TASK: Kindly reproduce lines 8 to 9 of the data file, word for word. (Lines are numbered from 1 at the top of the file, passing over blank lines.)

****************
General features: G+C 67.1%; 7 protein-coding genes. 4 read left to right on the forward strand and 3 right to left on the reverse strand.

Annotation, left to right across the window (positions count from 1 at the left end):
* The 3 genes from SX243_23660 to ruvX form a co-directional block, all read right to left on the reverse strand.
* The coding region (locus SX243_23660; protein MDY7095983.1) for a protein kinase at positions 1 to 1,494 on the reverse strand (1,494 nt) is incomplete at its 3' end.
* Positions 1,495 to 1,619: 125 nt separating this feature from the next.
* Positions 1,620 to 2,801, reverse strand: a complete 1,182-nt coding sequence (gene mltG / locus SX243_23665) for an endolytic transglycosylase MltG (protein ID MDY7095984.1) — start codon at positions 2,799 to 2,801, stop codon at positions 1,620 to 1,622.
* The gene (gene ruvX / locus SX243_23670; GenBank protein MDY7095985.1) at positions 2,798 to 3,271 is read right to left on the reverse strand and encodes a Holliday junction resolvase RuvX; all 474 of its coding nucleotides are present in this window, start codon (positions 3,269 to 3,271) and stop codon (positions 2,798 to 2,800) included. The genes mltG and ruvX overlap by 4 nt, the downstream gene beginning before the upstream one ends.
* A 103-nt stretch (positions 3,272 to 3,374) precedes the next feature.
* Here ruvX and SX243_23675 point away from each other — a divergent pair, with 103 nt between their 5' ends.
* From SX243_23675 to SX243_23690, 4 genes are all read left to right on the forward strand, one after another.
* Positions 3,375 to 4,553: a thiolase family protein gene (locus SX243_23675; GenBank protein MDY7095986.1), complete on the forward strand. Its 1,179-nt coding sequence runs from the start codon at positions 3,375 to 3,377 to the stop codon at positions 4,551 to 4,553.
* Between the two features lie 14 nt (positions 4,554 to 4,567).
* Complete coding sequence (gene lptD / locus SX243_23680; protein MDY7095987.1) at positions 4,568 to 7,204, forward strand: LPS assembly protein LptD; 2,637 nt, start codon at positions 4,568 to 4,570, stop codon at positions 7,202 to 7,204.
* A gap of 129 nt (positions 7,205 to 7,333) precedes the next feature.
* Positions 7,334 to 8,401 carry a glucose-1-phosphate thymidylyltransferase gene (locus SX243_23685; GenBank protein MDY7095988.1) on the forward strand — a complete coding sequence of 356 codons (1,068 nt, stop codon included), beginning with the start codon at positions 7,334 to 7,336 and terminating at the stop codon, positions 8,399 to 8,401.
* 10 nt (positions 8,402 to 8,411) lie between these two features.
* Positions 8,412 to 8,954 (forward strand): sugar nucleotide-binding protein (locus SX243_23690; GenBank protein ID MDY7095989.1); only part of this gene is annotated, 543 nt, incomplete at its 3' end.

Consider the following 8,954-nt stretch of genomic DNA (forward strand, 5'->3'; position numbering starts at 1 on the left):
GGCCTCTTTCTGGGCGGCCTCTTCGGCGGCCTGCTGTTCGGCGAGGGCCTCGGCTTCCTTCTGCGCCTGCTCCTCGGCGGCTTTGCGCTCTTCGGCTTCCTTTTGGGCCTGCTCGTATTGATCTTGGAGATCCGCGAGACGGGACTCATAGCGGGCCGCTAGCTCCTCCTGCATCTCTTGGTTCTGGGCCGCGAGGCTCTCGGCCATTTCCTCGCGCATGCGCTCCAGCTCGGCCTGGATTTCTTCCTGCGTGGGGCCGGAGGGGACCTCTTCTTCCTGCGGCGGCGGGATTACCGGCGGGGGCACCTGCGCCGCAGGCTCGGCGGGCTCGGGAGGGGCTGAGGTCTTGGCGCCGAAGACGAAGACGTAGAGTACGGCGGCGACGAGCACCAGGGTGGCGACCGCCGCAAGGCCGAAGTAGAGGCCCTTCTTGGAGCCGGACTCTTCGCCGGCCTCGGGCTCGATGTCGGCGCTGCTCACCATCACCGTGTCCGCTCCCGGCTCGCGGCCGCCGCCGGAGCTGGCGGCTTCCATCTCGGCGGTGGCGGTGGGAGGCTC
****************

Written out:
* A 103-nt stretch (positions 3,272 to 3,374) precedes the next feature.
* Here ruvX and SX243_23675 point away from each other — a divergent pair, with 103 nt between their 5' ends.